From Traffic Impact Analysis to Accessibility Impact Analysis: Developing and Testing a Next Generation Development Impact Analysis Tool

Research Lead: Brian D. Taylor

University: UCLA

Problem Statement: For decades evaluation of the benefits and costs of new development or redevelopment in urban areas has centered on the effects of development on nearby traffic flows. To address the traffic flow focus of traffic impact analyses, SB 743 directed the Governor’s Office of Planning and Research (OPR) to develop alternative criteria for measuring the impact of projects. In response, OPR proposed using vehicle miles traveled (VMT) as the most appropriate metric to evaluate a project’s transportation impacts. While most observers agree that a new focus on VMT offers a more holistic picture of transportation impact than focusing on automobile delay as measured by Level of Service (LOS), the new analytical model still centers on adjacent road networks largely distinct from how the proposed development might be expected to benefit cities generally, and agglomerations of activities specifically. A large and growing body of research argues against focusing on mobility (whether to improve the driving experience traditionally or to discourage driving more recently) in favor of focusing on access to destinations when evaluating the role of transportation systems in urban systems. These works by eminent transportation scholars suggest that the move in California from LOS to VMT is a step in the right direction, but not the last step. A more complete and practical accessibility impact analysis tool is needed to better understand the effects of development on urban systems.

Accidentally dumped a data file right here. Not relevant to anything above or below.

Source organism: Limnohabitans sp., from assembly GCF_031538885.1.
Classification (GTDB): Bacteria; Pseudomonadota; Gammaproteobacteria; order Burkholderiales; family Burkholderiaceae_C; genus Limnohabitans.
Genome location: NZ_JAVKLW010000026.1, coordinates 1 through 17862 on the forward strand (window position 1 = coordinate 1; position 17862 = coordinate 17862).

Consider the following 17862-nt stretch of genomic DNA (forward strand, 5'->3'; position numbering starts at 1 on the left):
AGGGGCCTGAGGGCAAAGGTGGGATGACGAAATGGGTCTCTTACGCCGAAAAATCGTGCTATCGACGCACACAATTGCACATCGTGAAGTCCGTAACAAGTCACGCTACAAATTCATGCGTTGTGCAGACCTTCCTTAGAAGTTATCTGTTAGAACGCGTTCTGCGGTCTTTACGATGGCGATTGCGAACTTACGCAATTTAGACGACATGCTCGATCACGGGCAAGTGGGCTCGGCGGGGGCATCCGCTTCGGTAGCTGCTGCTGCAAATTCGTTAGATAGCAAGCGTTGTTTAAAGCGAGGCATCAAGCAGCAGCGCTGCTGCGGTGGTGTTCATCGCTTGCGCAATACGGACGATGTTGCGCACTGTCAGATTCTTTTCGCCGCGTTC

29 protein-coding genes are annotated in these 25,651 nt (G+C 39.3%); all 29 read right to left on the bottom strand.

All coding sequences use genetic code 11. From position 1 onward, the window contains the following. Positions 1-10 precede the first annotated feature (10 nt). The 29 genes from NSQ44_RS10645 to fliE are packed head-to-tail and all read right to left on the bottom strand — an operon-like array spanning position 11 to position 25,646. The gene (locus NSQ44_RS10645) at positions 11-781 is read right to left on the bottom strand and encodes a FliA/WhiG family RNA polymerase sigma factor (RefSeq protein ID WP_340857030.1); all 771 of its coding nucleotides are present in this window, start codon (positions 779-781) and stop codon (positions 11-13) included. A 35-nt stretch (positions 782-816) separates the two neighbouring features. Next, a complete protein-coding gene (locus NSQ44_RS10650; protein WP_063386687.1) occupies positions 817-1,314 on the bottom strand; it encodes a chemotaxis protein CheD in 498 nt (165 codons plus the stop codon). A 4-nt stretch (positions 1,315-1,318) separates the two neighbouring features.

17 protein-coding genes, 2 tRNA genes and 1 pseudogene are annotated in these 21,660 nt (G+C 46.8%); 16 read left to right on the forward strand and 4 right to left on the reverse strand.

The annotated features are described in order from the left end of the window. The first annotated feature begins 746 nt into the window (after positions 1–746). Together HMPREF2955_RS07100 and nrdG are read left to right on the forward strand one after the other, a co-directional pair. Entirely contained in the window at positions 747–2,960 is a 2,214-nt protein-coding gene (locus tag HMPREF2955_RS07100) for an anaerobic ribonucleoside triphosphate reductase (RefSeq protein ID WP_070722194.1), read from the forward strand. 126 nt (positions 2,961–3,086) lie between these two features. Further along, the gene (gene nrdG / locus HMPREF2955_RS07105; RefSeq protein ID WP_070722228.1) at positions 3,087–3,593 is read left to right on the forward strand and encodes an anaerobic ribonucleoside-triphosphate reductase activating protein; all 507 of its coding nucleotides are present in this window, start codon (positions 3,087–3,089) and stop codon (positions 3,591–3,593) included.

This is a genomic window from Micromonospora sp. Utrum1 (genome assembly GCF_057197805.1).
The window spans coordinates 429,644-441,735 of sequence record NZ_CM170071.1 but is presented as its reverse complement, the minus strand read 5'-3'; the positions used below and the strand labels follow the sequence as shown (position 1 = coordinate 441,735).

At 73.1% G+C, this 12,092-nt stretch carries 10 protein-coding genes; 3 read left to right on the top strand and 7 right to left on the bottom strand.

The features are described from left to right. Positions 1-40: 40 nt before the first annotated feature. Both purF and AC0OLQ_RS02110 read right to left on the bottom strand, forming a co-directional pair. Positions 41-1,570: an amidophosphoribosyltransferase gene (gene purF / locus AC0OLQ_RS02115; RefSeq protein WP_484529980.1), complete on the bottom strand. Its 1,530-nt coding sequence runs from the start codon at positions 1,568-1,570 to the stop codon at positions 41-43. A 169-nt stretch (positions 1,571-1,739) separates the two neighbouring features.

Project Description: This research project will build on a series of recent projects and papers by the author and his current and former students on shifting from mobility-focused to access-focused in evaluating the causes and (especially) consequences of traffic congestion on the functioning of cities and their economic agglomerations. This work has turned traffic impact analysis on its head by considering how the spatial arrangement of destinations makes it easier or harder to access them -- regardless of the traffic speeds on adjacent roadways.

Status: In Progress

Budget: $40,000